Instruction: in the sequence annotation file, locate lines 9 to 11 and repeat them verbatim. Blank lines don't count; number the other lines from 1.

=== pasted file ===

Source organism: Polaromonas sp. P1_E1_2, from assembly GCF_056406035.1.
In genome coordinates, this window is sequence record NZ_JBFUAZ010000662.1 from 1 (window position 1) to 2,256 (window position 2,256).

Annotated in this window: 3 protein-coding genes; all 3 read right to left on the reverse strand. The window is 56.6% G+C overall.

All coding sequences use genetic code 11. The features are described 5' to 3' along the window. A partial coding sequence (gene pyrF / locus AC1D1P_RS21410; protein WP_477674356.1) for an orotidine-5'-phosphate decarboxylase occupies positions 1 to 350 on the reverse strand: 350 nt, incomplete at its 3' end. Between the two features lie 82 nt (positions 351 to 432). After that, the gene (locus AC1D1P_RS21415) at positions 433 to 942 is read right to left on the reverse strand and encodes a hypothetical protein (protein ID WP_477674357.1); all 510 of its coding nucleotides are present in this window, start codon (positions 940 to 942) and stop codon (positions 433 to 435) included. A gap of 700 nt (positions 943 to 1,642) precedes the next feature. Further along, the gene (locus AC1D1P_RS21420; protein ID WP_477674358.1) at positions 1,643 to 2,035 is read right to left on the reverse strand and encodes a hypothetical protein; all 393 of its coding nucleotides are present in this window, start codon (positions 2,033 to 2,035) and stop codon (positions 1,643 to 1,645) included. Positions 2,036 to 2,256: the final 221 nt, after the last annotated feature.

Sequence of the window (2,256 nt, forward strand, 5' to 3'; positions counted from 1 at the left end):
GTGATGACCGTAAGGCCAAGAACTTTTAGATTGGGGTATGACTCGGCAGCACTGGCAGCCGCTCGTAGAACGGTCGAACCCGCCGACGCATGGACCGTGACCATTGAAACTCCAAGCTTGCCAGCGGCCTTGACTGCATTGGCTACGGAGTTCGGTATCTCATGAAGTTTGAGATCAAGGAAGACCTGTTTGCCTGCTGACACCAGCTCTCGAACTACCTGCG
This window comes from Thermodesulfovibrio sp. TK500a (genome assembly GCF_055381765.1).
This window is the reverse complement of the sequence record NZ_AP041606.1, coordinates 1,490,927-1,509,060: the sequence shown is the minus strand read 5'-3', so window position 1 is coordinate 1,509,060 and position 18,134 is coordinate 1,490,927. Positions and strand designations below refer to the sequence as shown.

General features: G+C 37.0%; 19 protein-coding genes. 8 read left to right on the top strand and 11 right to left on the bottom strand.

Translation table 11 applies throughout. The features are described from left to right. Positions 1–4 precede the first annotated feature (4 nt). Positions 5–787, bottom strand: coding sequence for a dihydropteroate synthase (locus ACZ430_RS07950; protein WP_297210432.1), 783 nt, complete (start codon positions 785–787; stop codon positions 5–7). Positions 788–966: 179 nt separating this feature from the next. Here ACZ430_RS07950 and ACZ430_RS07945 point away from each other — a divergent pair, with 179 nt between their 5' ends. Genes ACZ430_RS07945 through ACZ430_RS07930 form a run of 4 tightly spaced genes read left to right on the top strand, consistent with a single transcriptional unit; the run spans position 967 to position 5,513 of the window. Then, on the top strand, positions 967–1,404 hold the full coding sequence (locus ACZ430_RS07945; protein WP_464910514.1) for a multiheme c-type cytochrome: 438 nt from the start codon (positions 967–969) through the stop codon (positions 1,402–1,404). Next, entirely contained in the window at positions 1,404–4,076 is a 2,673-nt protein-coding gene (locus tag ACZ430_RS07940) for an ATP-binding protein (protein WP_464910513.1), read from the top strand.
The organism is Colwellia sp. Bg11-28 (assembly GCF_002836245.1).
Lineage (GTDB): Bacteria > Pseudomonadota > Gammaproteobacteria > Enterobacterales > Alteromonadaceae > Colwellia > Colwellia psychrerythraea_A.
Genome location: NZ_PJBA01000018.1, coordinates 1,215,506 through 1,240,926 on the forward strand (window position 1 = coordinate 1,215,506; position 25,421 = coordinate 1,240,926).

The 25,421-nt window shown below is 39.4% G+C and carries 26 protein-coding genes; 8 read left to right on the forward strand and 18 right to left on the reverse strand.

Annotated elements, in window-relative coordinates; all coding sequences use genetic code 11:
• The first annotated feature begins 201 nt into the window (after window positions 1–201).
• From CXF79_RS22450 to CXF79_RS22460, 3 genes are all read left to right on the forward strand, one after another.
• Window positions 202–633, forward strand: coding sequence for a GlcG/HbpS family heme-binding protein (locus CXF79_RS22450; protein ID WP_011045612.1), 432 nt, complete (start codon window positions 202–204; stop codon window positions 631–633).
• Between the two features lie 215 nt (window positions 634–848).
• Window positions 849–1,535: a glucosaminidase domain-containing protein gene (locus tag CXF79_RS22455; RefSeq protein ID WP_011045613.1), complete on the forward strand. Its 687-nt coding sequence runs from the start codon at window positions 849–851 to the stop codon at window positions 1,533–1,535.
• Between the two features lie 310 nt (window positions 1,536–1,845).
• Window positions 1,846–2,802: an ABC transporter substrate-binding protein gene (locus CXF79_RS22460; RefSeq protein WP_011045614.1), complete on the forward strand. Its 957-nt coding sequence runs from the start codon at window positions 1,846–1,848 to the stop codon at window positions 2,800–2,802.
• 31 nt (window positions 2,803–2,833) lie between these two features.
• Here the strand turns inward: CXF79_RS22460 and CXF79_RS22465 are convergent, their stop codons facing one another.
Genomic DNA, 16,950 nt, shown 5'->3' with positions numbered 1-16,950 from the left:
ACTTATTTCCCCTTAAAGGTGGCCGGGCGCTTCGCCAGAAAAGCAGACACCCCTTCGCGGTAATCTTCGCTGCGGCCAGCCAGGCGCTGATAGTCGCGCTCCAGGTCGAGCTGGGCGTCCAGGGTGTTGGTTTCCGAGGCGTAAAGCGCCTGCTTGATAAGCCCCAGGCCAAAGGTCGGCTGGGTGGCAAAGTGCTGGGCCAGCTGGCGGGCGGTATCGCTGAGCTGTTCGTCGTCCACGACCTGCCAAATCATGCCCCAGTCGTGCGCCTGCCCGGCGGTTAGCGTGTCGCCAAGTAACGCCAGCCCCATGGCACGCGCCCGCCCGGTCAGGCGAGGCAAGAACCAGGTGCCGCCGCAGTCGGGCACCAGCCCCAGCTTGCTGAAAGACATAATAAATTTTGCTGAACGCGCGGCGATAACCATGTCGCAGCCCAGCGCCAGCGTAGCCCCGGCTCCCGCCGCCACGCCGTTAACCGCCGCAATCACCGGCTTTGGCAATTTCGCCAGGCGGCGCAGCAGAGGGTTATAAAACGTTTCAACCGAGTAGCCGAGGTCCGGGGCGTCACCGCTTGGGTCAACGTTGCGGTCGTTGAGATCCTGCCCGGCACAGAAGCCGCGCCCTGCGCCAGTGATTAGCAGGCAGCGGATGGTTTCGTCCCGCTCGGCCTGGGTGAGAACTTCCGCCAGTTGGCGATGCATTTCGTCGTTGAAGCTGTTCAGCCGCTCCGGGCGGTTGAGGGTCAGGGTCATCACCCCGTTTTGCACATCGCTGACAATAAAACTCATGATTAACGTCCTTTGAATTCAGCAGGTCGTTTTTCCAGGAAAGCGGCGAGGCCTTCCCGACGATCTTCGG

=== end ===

General features: G+C 37.0%; 19 protein-coding genes. 8 read left to right on the top strand and 11 right to left on the bottom strand.

Translation table 11 applies throughout. The features are described from left to right. Positions 1–4 precede the first annotated feature (4 nt). Positions 5–787, bottom strand: coding sequence for a dihydropteroate synthase (locus ACZ430_RS07950; protein WP_297210432.1), 783 nt, complete (start codon positions 785–787; stop codon positions 5–7). Positions 788–966: 179 nt separating this feature from the next. Here ACZ430_RS07950 and ACZ430_RS07945 point away from each other — a divergent pair, with 179 nt between their 5' ends. Genes ACZ430_RS07945 through ACZ430_RS07930 form a run of 4 tightly spaced genes read left to right on the top strand, consistent with a single transcriptional unit; the run spans position 967 to position 5,513 of the window. Then, on the top strand, positions 967–1,404 hold the full coding sequence (locus ACZ430_RS07945; protein WP_464910514.1) for a multiheme c-type cytochrome: 438 nt from the start codon (positions 967–969) through the stop codon (positions 1,402–1,404). Next, entirely contained in the window at positions 1,404–4,076 is a 2,673-nt protein-coding gene (locus tag ACZ430_RS07940) for an ATP-binding protein (protein WP_464910513.1), read from the top strand.
The organism is Colwellia sp. Bg11-28 (assembly GCF_002836245.1).